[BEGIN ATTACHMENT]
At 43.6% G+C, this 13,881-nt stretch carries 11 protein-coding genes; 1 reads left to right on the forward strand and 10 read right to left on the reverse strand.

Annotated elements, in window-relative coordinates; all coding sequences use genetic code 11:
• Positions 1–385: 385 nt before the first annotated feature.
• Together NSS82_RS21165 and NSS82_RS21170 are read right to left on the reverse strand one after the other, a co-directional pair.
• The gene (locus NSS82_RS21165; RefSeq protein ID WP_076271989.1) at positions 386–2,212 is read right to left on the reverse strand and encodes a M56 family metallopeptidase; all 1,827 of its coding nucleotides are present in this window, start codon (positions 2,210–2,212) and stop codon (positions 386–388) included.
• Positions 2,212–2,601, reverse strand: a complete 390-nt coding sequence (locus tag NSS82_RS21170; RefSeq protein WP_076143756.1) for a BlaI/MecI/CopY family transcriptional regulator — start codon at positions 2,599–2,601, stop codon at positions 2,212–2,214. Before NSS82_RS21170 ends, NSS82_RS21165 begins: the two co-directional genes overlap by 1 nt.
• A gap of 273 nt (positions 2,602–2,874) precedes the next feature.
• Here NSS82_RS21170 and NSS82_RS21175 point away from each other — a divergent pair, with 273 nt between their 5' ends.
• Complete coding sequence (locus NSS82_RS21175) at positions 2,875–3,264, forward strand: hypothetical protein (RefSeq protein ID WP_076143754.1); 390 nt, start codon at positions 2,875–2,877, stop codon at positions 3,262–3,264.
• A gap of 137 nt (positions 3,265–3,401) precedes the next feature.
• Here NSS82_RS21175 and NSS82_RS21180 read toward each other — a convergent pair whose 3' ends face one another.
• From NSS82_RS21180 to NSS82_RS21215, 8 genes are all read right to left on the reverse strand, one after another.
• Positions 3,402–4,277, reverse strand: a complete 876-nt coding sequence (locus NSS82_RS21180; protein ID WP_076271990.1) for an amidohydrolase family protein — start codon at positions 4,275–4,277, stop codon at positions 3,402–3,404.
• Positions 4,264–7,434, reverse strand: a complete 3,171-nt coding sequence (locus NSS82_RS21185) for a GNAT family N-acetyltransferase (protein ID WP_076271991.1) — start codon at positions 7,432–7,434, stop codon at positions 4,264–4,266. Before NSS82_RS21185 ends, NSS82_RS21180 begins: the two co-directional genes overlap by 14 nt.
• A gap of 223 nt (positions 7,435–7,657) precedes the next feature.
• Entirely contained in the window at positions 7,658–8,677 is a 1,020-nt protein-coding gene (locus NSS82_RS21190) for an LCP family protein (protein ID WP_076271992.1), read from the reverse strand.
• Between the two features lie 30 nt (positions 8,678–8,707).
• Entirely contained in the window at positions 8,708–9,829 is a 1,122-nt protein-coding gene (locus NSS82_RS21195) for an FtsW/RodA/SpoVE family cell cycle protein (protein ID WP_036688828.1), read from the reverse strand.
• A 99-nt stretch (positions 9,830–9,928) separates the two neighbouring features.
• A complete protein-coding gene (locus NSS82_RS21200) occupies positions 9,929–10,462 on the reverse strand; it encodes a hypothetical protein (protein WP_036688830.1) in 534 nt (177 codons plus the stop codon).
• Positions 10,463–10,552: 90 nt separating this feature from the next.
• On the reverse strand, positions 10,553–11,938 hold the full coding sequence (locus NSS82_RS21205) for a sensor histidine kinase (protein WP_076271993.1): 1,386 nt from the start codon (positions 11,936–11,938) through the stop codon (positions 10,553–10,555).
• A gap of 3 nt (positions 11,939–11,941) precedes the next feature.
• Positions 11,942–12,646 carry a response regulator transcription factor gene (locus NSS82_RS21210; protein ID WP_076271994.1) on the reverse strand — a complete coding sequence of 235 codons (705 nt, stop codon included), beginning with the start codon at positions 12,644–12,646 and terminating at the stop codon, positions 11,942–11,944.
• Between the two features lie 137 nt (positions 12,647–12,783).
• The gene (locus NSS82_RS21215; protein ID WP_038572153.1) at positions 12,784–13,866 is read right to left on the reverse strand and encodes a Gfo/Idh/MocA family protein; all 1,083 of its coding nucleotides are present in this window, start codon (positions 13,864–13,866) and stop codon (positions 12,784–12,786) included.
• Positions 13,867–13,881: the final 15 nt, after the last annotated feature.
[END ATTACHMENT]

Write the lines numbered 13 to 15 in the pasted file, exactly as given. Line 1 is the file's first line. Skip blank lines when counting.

• Positions 3,402–4,277, reverse strand: a complete 876-nt coding sequence (locus NSS82_RS21180; protein ID WP_076271990.1) for an amidohydrolase family protein — start codon at positions 4,275–4,277, stop codon at positions 3,402–3,404.
• Positions 4,264–7,434, reverse strand: a complete 3,171-nt coding sequence (locus NSS82_RS21185) for a GNAT family N-acetyltransferase (protein ID WP_076271991.1) — start codon at positions 7,432–7,434, stop codon at positions 4,264–4,266. Before NSS82_RS21185 ends, NSS82_RS21180 begins: the two co-directional genes overlap by 14 nt.
• A gap of 223 nt (positions 7,435–7,657) precedes the next feature.